Thought Leaders: Bonnie Nardi
Here at the DIG, we're interested in innovation in all its forms. Within the gaming space, innovation often begins with insight and inspiration from a single person, be they a game developer, an engineer, a sociologist or anything else within the industry. That's why we're tracking down these thought leaders: to give you a sneak peek of the digital arts future through their eyes.
In this installment, we sat down with Bonnie Nardi, a cultural anthropologist teaching at the University of California, Irvine, and author of My Life as a Night Elf Priest.
Nardi talks about the impact of MMOs on social dynamics and the distribution of technology.
DIG: Tell us about your history and interest in the gaming industry.
Bonnie Nardi: My interest arose from my research on World of Warcraft. I view games like WoW as the first exemplars of radical digital media with unique and unprecedented affordances. The games are part sport, part visual art, part subversive play. I had never had any connection to videogames before my WoW study, but grew interested because of my undergraduate students' passionate attachment to MMOs.
I am a cultural anthropologist and I study social life on the Internet. I knew I needed to take a look to find out what the excitement was about. After I played and studied WoW for four years, I now find gaming fascinating and a significant part of our cultural landscape.
DIG: Where do you see the industry going in the near future?
B.N.: It can only go up! For several decades, people got bogged down in television and film, which are undemanding, passive media. Videogames afford the visual kick of television and film, coupled with the cognitive engagement needed to play a game. As an observer of social life, I think this is a positive development.
Both ends of the demographic spectrum are especially interesting for the future of games. As baby boomers retire, they are going to have huge chunks of time on their hands. In a study I conducted with a graduate student at the University of California, Irvine, where I teach, we found that older WoW players, age 45 plus, played as many hours as younger, self-described "hardcore" players. This situation indicates a powerful market, if it can be exploited properly.
On the other end of the scale, it is clear that even very young people are being socialized to assume gaming as a normal part of daily life. The numbers in Club Penguin, Habbo, MapleStory and so on are amazing.
DIG: What kind of effect do you see gaming having on the world at large and the way we live?
B.N.: In the same study mentioned above, we discovered that 13 percent of WoW players found a boyfriend/girlfriend/spouse in-game. That's huge!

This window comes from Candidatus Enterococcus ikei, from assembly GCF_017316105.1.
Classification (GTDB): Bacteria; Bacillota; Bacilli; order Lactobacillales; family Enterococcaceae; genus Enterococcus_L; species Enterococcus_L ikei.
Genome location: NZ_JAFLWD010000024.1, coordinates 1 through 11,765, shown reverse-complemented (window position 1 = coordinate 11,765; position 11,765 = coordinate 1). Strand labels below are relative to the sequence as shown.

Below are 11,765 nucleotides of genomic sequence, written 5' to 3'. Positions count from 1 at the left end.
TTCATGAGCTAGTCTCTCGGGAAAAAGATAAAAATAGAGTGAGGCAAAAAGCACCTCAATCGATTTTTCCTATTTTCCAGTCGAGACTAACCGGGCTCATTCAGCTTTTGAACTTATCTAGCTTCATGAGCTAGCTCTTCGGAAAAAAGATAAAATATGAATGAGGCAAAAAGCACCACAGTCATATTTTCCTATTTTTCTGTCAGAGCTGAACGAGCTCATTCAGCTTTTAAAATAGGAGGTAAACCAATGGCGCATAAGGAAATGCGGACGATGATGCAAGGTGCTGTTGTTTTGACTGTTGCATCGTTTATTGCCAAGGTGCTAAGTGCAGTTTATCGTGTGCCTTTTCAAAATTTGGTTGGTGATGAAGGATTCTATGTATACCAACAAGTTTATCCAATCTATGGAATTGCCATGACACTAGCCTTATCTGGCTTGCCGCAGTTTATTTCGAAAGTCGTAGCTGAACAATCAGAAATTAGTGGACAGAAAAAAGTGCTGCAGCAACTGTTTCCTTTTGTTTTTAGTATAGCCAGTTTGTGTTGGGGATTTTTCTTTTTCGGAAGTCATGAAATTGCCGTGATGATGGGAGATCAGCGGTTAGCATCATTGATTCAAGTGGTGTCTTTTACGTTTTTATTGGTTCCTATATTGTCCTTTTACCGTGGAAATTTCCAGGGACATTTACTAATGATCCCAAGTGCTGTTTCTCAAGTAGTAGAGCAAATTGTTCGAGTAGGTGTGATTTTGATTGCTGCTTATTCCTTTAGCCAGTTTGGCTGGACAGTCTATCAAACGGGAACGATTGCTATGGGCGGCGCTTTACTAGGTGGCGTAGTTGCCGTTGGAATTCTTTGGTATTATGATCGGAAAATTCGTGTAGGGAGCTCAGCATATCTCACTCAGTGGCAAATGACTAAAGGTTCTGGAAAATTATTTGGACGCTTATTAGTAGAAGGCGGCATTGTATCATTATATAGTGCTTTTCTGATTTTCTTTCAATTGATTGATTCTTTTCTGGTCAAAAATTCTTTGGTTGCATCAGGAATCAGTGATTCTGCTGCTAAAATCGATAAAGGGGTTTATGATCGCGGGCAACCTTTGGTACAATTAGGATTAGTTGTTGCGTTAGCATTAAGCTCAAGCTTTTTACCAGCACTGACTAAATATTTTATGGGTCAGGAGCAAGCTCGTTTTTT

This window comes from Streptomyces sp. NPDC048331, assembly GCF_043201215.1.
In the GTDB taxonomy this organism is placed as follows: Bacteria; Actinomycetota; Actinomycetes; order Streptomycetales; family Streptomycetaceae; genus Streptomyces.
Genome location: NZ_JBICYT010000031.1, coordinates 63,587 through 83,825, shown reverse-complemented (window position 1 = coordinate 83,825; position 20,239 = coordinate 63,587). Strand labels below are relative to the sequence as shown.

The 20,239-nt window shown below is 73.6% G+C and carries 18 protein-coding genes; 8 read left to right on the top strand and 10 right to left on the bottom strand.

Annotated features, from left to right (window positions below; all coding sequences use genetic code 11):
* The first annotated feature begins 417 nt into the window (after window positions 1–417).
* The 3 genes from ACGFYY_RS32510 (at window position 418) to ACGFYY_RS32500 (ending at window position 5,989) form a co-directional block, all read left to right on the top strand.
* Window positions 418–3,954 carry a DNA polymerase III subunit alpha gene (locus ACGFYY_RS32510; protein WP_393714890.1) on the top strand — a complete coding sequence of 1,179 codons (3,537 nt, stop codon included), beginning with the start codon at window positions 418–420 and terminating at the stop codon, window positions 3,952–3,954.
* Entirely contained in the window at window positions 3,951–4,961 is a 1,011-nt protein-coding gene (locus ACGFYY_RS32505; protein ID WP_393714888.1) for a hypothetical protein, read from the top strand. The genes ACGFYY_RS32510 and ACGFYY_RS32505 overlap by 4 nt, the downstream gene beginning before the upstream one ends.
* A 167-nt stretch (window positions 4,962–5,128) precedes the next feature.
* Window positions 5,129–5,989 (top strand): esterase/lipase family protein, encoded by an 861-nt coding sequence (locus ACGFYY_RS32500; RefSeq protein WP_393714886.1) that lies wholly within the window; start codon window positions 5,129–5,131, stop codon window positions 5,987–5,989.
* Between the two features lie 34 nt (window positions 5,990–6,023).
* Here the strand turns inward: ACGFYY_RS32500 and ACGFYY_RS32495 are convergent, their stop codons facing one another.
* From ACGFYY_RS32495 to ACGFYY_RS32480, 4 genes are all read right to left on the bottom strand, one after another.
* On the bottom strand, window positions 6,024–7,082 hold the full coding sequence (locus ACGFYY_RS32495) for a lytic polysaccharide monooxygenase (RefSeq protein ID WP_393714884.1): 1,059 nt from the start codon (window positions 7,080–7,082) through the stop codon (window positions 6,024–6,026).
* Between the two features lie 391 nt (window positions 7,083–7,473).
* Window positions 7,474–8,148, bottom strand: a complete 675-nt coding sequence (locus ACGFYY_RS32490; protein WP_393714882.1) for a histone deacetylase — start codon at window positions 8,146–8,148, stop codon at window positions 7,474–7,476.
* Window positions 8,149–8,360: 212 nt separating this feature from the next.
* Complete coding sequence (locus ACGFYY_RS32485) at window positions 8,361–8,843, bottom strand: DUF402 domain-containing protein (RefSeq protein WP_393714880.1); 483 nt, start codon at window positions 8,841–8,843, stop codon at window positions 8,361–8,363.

When I was doing my WoW research, I knew several people who had found true love while slaying monsters. I like that in an online game a woman has the chance to proceed slowly. She can withdraw gracefully if she wants to, more easily than in real life.
If you see a guy behaving well, given that videogames tend to loosen inhibitions and a good deal of immature behavior ensues, you can be pretty sure he's someone to consider. Online gaming is changing everything, even the age-old problem of locating a mate.
DIG: What do you see spurring on these changes?
B.N.: What strikes me is how people find their way to gaming even in the most unlikely places. For example, researchers Beth Kolko and Cynthia Putnam went to Bishkek, the capital of Kyrgyzstan, and discovered a group of neighbors running a LAN down the outside of their nine-story Soviet-style apartment building so they could play World of Warcraft together.
Internet cafes are an obvious and important site of vastly enhanced access to games, as are cell phones, which even illiterate people operate. We in the West tend to think of technology as a personal accoutrement of the individual, like a toothbrush, but that's not true in much of the developing world.
While technology will continue to advance, distribution is critical. The majority of people on the planet do not yet have access to the Internet. It's interesting to observe the creative ways people are changing that.
Stu Horvath is the managing editor of DIG, as well as the man behind the geek culture website, Unwinnable.com. Previously, Horvath has worked at the New York Daily News, Wizard magazine, Random House, CrispyGamer.com, and Joystiq.com. He is also a founding member of the NYC Videogame Critics Circle.
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